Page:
Setting Emily

By Kimball, Carol | Journal of Singing, March/April 2012 | Go to article overview

Setting Emily


Kimball, Carol, Journal of Singing


Musicians wrestle everywhere

All day-among the crowded air

I hear the silver strife . . .

-Emily Dickinson1

ENIGMATIC. INTENSE. SECLUDED. PASSIONATE. All these terms could describe poet Emily Dickinson (1830-1886), now recognized as one of America's most distinguished nineteenth century poets. She chose to live a reclusive life, residing until her death with her parents and her sister Lavinia in the family home in Amherst, Massachusetts. Only ten of her poems were published during her lifetime; after her death her sister discovered almost 1,800 manuscript poems and fragments, neatly packaged in stacks and stored in a bureau drawer in her room. Her poetry was largely unknown during her lifetime, and it was not until 1955 that a complete scholarly edition of her collected Poems appeared, followed by her letters, published in 1958.2

Lately, I have had occasion to research the work of American poets. There are many whose poems have ignited the imaginations of art song composers, but perhaps none so consistently as Emily Dickinson. The abundant number of musical settings of her poetry has enriched the American art song repertoire many times over.

What draws composers to her verses? In 1992, Carlton Lowenberg published the results of his research on musical settings of Emily Dickinson; Musicians Wrestle Everywhere identified 1,615 musical settings by 276 composers.3 Since 1992, countless others have been composed, published, and performed. Mezzo soprano Virginia Dupuy writes in an introductory note to her 2004 CD of art songs on Dickinson texts, that through her own collection she has identified over 3,000 settings.4 Now, eight years later, we can only begin to guess at the myriad new art songs being created from Dickinson's abundant catalog of verse. If composers show no signs of tiring of setting Dickinson's poems, one only has to look in any large library's catalogue to see how many literary authors outside the music realm are engaged probing Dickinson's elusive personality and her provocative body of work.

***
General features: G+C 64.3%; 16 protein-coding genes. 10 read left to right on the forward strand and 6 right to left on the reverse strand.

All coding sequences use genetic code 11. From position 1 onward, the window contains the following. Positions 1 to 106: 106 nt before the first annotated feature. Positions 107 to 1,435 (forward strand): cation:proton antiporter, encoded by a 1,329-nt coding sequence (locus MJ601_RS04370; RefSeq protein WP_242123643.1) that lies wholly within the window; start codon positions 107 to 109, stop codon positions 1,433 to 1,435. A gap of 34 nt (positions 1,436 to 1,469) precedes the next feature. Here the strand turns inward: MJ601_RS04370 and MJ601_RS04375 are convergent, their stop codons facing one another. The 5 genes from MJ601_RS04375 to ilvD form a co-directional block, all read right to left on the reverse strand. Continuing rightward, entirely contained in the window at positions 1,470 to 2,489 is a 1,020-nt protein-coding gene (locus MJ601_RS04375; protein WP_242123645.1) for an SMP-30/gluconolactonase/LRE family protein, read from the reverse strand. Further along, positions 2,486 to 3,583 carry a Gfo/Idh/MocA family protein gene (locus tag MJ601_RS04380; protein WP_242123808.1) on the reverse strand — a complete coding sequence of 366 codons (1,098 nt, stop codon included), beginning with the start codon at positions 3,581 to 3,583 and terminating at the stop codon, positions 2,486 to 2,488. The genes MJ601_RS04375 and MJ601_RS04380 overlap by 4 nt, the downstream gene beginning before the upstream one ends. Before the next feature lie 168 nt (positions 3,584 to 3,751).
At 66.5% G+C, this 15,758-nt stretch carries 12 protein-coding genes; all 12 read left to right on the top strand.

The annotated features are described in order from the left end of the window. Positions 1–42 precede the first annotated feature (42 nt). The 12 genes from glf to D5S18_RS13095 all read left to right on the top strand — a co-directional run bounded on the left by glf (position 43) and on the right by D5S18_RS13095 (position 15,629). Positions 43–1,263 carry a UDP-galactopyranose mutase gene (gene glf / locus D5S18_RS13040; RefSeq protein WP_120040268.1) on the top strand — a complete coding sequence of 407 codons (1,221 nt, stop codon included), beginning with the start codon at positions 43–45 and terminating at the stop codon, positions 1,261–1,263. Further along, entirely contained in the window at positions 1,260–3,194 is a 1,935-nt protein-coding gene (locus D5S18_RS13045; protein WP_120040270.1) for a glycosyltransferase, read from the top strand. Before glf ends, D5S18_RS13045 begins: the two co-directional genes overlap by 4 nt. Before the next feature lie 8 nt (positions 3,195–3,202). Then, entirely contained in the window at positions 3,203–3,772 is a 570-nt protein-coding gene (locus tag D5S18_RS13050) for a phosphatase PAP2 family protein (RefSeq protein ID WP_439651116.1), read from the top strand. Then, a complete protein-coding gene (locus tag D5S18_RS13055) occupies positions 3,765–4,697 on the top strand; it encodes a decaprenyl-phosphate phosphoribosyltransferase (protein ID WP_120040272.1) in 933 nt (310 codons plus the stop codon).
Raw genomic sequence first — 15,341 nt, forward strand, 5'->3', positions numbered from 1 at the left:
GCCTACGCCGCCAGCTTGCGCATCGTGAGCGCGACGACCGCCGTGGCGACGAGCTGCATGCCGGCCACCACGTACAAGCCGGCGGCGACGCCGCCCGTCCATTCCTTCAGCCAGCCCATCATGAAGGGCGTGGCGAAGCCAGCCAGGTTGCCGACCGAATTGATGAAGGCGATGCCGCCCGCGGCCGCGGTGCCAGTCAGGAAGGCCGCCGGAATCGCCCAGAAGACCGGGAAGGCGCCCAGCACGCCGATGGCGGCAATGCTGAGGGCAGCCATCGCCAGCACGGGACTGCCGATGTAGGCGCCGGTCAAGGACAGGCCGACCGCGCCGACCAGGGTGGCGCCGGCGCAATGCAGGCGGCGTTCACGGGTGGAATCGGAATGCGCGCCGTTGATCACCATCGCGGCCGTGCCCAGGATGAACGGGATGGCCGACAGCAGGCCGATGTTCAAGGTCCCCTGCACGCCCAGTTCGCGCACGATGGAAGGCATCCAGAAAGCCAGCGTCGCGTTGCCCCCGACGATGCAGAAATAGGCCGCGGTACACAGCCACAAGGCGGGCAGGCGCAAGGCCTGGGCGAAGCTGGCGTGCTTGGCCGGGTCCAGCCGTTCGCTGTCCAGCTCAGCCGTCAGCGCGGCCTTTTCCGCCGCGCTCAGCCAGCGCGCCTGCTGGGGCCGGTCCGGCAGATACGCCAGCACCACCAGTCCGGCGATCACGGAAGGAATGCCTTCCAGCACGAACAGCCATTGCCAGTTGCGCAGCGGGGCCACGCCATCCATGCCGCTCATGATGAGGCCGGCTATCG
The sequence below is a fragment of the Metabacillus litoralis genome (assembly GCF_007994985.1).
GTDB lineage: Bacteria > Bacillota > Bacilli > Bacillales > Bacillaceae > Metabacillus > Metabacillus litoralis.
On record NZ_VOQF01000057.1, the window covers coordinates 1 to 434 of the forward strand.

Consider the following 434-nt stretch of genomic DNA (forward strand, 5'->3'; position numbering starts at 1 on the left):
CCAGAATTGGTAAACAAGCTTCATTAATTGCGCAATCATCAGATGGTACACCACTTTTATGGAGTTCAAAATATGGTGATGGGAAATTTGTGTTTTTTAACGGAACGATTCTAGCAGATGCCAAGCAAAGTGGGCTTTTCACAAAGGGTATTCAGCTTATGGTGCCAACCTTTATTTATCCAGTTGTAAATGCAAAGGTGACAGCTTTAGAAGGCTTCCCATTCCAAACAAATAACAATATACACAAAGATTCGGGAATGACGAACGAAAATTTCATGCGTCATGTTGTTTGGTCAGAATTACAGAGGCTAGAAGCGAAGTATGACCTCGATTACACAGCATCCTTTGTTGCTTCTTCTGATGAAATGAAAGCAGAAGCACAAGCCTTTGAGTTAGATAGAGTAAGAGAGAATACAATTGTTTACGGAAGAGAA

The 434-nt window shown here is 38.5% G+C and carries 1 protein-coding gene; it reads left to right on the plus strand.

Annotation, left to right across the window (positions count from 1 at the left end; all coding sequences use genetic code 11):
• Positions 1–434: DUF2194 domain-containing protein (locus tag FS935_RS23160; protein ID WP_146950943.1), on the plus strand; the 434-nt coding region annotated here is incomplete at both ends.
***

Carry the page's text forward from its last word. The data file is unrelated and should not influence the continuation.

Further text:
Dickinson's aesthetic remains dramatic and communicative. She wrote lyric verse that was characterized by author Helen McNeil as a process of "passionate investigation."5 Her poems remained in an unchanging form-common meter as generally found in the church hymn stanza. Carolyn Cooley devotes a substantial chapter of her book on Dickinson to the metric schemes of a number of familiar Protestant church hymns, comparing the word stress in some of Dickinson's poems with them. Dickinson tenaciously used the four-line hymn stanza for her poems. Its simple structure balanced with her energetic quicksilver images. Dickinson often spoke of her poems as "hymns," using the terms interchangeably. Her interest in hymns may be traced throughout her letters-this, coupled with "her participation in hymn singing, especially during her formative years, provides ample evidence of the importance of hymnody to Emily Dickinson."6 The influence of hymn meters is apparent in her poetry, but Dickinson transformed them to fit her intricate and rich poetic phrases. Poet Michael Ryan observed: "the variety of the poetry she extracts from a single limited form-a liturgical form (the hymn stanza)-is astonishing."7

In the introduction to her recent book of critical commentaries on 150 selected poems by Dickinson, Helen Vendler writes,

Dickinson the writer: How do we characterize her? She is epigrammatic, terse, abrupt, surprising, unsettling, flirtatious, savage, winsome, metaphysical, provocative, blasphemous, tragic, funny-and the list of adjectives could be extended since we have almost 1,800 poems to draw on.8

Despite its four-line structure, Dickinson's poems have an animated character and energy that seem at times quite theatrical. Author E. Miller Budick describes it this way:

The metaphors and images of Dickinson's verse, capitalized and set off by dashes to declare their individuality and self-sufficiency, are in their own right the actors and sets that fill the stage of an intensely immediate drama. …

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